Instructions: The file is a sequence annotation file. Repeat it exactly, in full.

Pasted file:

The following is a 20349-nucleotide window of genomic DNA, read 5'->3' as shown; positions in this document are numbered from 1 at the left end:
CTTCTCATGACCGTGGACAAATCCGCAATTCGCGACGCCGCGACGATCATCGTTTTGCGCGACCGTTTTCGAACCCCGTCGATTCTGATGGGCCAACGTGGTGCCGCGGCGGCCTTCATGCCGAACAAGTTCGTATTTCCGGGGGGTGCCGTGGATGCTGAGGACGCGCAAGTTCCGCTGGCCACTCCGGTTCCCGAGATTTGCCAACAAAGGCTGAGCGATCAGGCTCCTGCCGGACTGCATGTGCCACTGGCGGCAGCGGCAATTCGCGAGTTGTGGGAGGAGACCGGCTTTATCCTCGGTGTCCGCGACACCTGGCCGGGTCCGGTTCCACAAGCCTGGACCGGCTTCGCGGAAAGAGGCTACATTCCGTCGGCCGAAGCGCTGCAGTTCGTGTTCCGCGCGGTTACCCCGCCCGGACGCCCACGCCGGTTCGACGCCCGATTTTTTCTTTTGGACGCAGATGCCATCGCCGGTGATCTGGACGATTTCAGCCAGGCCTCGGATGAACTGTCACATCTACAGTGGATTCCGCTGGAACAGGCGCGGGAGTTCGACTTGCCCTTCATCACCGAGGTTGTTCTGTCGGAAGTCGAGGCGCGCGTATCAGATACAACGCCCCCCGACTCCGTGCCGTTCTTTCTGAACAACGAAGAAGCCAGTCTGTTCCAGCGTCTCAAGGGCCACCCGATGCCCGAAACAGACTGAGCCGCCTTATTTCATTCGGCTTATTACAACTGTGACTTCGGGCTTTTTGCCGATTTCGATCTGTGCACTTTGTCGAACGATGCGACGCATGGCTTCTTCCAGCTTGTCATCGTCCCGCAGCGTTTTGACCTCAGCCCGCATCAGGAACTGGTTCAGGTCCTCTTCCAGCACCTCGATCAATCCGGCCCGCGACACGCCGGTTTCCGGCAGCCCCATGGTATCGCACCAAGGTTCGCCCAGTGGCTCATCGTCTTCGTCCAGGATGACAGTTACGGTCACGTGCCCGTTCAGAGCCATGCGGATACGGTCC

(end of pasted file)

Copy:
The following is a 20349-nucleotide window of genomic DNA, read 5'->3' as shown; positions in this document are numbered from 1 at the left end:
CTTCTCATGACCGTGGACAAATCCGCAATTCGCGACGCCGCGACGATCATCGTTTTGCGCGACCGTTTTCGAACCCCGTCGATTCTGATGGGCCAACGTGGTGCCGCGGCGGCCTTCATGCCGAACAAGTTCGTATTTCCGGGGGGTGCCGTGGATGCTGAGGACGCGCAAGTTCCGCTGGCCACTCCGGTTCCCGAGATTTGCCAACAAAGGCTGAGCGATCAGGCTCCTGCCGGACTGCATGTGCCACTGGCGGCAGCGGCAATTCGCGAGTTGTGGGAGGAGACCGGCTTTATCCTCGGTGTCCGCGACACCTGGCCGGGTCCGGTTCCACAAGCCTGGACCGGCTTCGCGGAAAGAGGCTACATTCCGTCGGCCGAAGCGCTGCAGTTCGTGTTCCGCGCGGTTACCCCGCCCGGACGCCCACGCCGGTTCGACGCCCGATTTTTTCTTTTGGACGCAGATGCCATCGCCGGTGATCTGGACGATTTCAGCCAGGCCTCGGATGAACTGTCACATCTACAGTGGATTCCGCTGGAACAGGCGCGGGAGTTCGACTTGCCCTTCATCACCGAGGTTGTTCTGTCGGAAGTCGAGGCGCGCGTATCAGATACAACGCCCCCCGACTCCGTGCCGTTCTTTCTGAACAACGAAGAAGCCAGTCTGTTCCAGCGTCTCAAGGGCCACCCGATGCCCGAAACAGACTGAGCCGCCTTATTTCATTCGGCTTATTACAACTGTGACTTCGGGCTTTTTGCCGATTTCGATCTGTGCACTTTGTCGAACGATGCGACGCATGGCTTCTTCCAGCTTGTCATCGTCCCGCAGCGTTTTGACCTCAGCCCGCATCAGGAACTGGTTCAGGTCCTCTTCCAGCACCTCGATCAATCCGGCCCGCGACACGCCGGTTTCCGGCAGCCCCATGGTATCGCACCAAGGTTCGCCCAGTGGCTCATCGTCTTCGTCCAGGATGACAGTTACGGTCACGTGCCCGTTCAGAGCCATGCGGATACGGTCC